My rudder is loose.
Not so as to be lost or aimless, simply less firmly on course than usual. The boat is afloat, and there are other boats nearby so I know where I am. Occasionally one will sidle up to me to check on my course, reminding me I am part of a deeply generous community. I see numerous ports and docks shrouded in a filmy mist, visible yet unclear as to which is closest.
Driving my son to the airport at 4:30 a.m. on Saturday, All Hallows’ Eve, also known as All Saints’ Eve the day before All Saints Day, took some more pins out of the rudder‘s shaft. I felt the extraction, embedded nails being eked out of an old board. October 31 is the first day of three days dedicated to remembering the saints, the martyrs, and the faithful departed (the saints are the hallows, an old Scottish word for sacred or saintly, as in hallowed ground.) A shard of my heart walked away from me through the zone 4 door 8 portal into the melee of frenzied travelers and security staff. His tall form, topped with a Dale Earnhardt cap, merged into the bustle as I pulled away from the curb.
Losing my Mom in early September pulled a couple pins out, yet it also put some in place; as at ninety-one, she was ready to go, she passed peacefully, and my hand was on her chest as she took her last breath. There lies another rich story. Her memorial had brought my son, ever so briefly, as his heart steered him to homeport.
When I was on Orcas Island the end of July for StoryFest in East Sound, the expansive view from near the top of Mount Constitution humbled me as I looked into the depthless hues of blue where water merged into islands into horizon into sky. I thought, How have I never seen this before? Or more accurately, How have I looked at such beauty and not seen it‘s magnitude? As I stood there gazing out, I felt part of the horizon, like waking up after a long sleep and looking gratefully at familiar surroundings; wondering how could I navigate amidst all of it and absorb its wonder.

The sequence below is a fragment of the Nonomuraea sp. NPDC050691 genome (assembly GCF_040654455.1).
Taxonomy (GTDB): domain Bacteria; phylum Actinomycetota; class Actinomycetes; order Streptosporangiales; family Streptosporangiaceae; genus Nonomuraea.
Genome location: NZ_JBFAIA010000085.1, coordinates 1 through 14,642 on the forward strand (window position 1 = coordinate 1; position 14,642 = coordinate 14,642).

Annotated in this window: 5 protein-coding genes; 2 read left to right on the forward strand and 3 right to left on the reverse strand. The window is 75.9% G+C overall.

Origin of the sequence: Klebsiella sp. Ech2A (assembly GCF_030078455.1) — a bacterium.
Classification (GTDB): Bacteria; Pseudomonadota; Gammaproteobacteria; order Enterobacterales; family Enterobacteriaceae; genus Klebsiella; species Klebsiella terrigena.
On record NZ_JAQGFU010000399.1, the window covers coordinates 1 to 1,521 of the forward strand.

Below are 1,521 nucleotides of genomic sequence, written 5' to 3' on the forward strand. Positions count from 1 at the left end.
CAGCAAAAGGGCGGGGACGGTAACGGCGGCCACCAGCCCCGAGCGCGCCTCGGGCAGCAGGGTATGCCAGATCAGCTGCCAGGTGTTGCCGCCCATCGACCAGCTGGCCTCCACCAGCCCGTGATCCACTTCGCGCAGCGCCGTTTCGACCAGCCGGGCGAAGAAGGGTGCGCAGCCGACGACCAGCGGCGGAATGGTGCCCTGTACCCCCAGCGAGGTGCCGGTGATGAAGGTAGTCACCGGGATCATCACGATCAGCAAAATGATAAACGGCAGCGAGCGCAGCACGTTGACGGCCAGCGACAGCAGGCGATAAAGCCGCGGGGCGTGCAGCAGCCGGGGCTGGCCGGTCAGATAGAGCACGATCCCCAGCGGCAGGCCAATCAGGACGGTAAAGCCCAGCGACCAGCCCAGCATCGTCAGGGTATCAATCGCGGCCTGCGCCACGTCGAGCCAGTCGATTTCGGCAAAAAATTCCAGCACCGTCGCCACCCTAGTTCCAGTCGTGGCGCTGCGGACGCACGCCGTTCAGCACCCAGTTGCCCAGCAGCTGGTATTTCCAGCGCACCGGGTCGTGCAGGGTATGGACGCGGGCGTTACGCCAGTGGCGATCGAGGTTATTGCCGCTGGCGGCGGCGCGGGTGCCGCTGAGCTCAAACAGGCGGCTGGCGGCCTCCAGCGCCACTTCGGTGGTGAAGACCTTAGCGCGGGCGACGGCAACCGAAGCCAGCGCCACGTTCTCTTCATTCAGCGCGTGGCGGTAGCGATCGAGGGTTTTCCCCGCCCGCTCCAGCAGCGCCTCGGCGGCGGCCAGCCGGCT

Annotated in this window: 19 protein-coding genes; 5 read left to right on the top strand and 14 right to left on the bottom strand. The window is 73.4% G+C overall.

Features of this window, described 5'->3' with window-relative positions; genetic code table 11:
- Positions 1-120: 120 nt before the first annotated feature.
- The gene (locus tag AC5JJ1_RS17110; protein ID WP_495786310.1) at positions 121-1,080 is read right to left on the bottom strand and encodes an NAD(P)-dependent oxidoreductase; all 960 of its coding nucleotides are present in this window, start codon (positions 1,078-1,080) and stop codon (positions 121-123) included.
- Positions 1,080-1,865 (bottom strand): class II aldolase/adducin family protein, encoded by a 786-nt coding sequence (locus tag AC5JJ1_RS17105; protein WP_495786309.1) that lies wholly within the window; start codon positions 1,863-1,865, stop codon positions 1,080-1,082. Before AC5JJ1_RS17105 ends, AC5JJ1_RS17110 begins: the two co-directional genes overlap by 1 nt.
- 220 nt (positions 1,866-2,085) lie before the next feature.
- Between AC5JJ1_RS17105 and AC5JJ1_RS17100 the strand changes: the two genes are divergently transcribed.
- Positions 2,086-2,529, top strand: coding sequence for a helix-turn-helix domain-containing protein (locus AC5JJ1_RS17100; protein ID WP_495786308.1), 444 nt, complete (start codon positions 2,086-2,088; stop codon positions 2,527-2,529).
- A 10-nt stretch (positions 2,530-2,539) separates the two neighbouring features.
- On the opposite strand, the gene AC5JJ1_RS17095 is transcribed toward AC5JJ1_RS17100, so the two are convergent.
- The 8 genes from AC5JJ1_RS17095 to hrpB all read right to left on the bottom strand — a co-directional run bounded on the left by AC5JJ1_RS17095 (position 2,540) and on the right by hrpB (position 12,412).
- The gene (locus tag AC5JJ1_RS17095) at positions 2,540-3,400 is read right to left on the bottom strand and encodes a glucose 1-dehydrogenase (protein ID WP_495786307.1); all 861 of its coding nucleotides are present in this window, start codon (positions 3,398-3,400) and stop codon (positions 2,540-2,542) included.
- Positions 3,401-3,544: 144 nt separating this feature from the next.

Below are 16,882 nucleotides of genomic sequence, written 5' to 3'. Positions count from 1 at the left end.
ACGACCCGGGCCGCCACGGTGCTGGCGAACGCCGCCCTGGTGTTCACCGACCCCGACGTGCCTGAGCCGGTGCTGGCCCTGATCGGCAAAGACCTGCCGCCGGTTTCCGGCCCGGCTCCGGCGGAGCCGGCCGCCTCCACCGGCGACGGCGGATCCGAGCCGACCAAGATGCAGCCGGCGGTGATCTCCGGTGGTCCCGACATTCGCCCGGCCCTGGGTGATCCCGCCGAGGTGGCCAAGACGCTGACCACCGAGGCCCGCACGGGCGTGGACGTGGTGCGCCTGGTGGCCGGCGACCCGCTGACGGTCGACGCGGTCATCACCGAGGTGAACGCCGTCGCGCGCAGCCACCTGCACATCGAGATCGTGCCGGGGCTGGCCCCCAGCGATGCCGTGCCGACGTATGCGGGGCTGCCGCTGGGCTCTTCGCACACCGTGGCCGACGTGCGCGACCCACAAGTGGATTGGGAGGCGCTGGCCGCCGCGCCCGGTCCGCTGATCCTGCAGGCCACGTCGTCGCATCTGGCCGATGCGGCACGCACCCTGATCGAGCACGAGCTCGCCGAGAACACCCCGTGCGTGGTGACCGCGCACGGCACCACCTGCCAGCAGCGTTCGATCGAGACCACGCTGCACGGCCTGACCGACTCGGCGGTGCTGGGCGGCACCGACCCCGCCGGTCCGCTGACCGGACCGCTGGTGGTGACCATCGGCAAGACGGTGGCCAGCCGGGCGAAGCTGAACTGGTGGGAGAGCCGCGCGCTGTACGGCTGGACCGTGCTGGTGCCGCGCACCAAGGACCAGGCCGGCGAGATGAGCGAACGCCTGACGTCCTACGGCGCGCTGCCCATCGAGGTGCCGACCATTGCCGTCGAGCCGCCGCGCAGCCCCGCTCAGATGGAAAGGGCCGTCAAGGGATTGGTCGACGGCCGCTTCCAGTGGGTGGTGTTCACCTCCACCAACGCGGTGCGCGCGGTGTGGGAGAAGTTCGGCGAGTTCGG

A few days later, my nephew and his remarkable wife, had a birthday celebration for their two youngest kiddoes, who’s birthdays are five days apart. The picnic was at Legion Park, on the bluff overlooking Port Gardner in north Everett. As I walked across the lawn to the great maple tree where the picnic was set up and the barbecue wafted tendrils of sizzling burger smoke toward me, there beyond Jetty Island was that depthless blue. Possession Sound, the Snohomish River delta emptying into Port Gardner, Hat Island, Port Susan, Camano Island, Whidbey Island, and the Saratoga Strait.
The shapeless haze melded it all together. How have I not seen this infinite beauty before? As on Orcas, I felt myself wanting to blend into it, as much a part of the haze as any molecule of moisture composing it. As Rainer Maria Rilke said, “I feel closer to what language can’t reach. With my sense, as with birds, I climb into the windy heaven, out of the oak, and in the ponds broken off from the sky my feeling sinks, as if standing on fishes.”
How do I find my way through the beauty of the world as well as the uncertainty? The structure of my life, established by employer, commitments, and other responsibilities, made steering the boat simple, my hand on the rudder felt confident. Now, important people and things in my life are gone or changed. Fishes have their rudders firmly attached. Lucky them.
Maybe lucky me. Pins can be added, subtracted, altered, replaced, retooled. As can rudders. As can souls. The hallowed path I now walk rises before me, the looseness a new kind of rudder.